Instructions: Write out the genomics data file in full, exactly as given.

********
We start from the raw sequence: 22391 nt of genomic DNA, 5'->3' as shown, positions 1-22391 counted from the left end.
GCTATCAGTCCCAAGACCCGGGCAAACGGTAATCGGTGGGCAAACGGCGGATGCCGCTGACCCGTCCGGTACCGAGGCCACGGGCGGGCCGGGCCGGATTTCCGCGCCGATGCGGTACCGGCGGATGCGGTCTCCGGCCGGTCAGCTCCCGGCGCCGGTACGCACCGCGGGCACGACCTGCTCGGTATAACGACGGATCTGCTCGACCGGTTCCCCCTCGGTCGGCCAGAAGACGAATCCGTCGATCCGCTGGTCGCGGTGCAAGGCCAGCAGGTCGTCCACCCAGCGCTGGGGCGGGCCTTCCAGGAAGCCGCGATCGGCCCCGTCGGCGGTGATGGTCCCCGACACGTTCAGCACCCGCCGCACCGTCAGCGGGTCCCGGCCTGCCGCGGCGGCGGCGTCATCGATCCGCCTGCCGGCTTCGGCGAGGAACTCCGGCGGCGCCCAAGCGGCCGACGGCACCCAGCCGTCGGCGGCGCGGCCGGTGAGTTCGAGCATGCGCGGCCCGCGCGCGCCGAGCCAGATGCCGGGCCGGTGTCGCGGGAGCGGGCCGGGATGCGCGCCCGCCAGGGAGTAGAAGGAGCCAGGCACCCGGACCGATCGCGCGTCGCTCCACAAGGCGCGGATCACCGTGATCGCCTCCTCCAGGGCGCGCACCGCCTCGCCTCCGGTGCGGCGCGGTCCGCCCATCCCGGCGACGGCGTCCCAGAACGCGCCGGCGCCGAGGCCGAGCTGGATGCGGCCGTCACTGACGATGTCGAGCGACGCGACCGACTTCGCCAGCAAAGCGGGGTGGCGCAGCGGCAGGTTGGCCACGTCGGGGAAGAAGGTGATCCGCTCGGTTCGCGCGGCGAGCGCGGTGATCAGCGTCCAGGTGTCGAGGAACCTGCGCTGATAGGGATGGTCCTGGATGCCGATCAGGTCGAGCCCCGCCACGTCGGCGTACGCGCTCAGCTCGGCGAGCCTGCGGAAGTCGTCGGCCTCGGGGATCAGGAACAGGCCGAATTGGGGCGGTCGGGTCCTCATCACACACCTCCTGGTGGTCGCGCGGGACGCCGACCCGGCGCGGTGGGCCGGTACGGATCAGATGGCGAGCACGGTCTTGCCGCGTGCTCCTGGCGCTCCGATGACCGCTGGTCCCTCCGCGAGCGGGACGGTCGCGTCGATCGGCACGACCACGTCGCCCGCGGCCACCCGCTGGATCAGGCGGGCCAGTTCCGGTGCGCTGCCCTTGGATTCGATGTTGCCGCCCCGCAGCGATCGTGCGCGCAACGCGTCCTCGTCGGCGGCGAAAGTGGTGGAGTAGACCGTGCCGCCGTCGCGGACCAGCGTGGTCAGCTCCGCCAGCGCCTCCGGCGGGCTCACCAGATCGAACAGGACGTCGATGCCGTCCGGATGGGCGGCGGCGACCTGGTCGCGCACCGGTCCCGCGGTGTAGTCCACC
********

We start from the raw sequence: 22391 nt of genomic DNA, 5'->3' as shown, positions 1-22391 counted from the left end.
GCTATCAGTCCCAAGACCCGGGCAAACGGTAATCGGTGGGCAAACGGCGGATGCCGCTGACCCGTCCGGTACCGAGGCCACGGGCGGGCCGGGCCGGATTTCCGCGCCGATGCGGTACCGGCGGATGCGGTCTCCGGCCGGTCAGCTCCCGGCGCCGGTACGCACCGCGGGCACGACCTGCTCGGTATAACGACGGATCTGCTCGACCGGTTCCCCCTCGGTCGGCCAGAAGACGAATCCGTCGATCCGCTGGTCGCGGTGCAAGGCCAGCAGGTCGTCCACCCAGCGCTGGGGCGGGCCTTCCAGGAAGCCGCGATCGGCCCCGTCGGCGGTGATGGTCCCCGACACGTTCAGCACCCGCCGCACCGTCAGCGGGTCCCGGCCTGCCGCGGCGGCGGCGTCATCGATCCGCCTGCCGGCTTCGGCGAGGAACTCCGGCGGCGCCCAAGCGGCCGACGGCACCCAGCCGTCGGCGGCGCGGCCGGTGAGTTCGAGCATGCGCGGCCCGCGCGCGCCGAGCCAGATGCCGGGCCGGTGTCGCGGGAGCGGGCCGGGATGCGCGCCCGCCAGGGAGTAGAAGGAGCCAGGCACCCGGACCGATCGCGCGTCGCTCCACAAGGCGCGGATCACCGTGATCGCCTCCTCCAGGGCGCGCACCGCCTCGCCTCCGGTGCGGCGCGGTCCGCCCATCCCGGCGACGGCGTCCCAGAACGCGCCGGCGCCGAGGCCGAGCTGGATGCGGCCGTCACTGACGATGTCGAGCGACGCGACCGACTTCGCCAGCAAAGCGGGGTGGCGCAGCGGCAGGTTGGCCACGTCGGGGAAGAAGGTGATCCGCTCGGTTCGCGCGGCGAGCGCGGTGATCAGCGTCCAGGTGTCGAGGAACCTGCGCTGATAGGGATGGTCCTGGATGCCGATCAGGTCGAGCCCCGCCACGTCGGCGTACGCGCTCAGCTCGGCGAGCCTGCGGAAGTCGTCGGCCTCGGGGATCAGGAACAGGCCGAATTGGGGCGGTCGGGTCCTCATCACACACCTCCTGGTGGTCGCGCGGGACGCCGACCCGGCGCGGTGGGCCGGTACGGATCAGATGGCGAGCACGGTCTTGCCGCGTGCTCCTGGCGCTCCGATGACCGCTGGTCCCTCCGCGAGCGGGACGGTCGCGTCGATCGGCACGACCACGTCGCCCGCGGCCACCCGCTGGATCAGGCGGGCCAGTTCCGGTGCGCTGCCCTTGGATTCGATGTTGCCGCCCCGCAGCGATCGTGCGCGCAACGCGTCCTCGTCGGCGGCGAAAGTGGTGGAGTAGACCGTGCCGCCGTCGCGGACCAGCGTGGTCAGCTCCGCCAGCGCCTCCGGCGGGCTCACCAGATCGAACAGGACGTCGATGCCGTCCGGATGGGCGGCGGCGACCTGGTCGCGCACCGGTCCCGCGGTGTAGTCCACC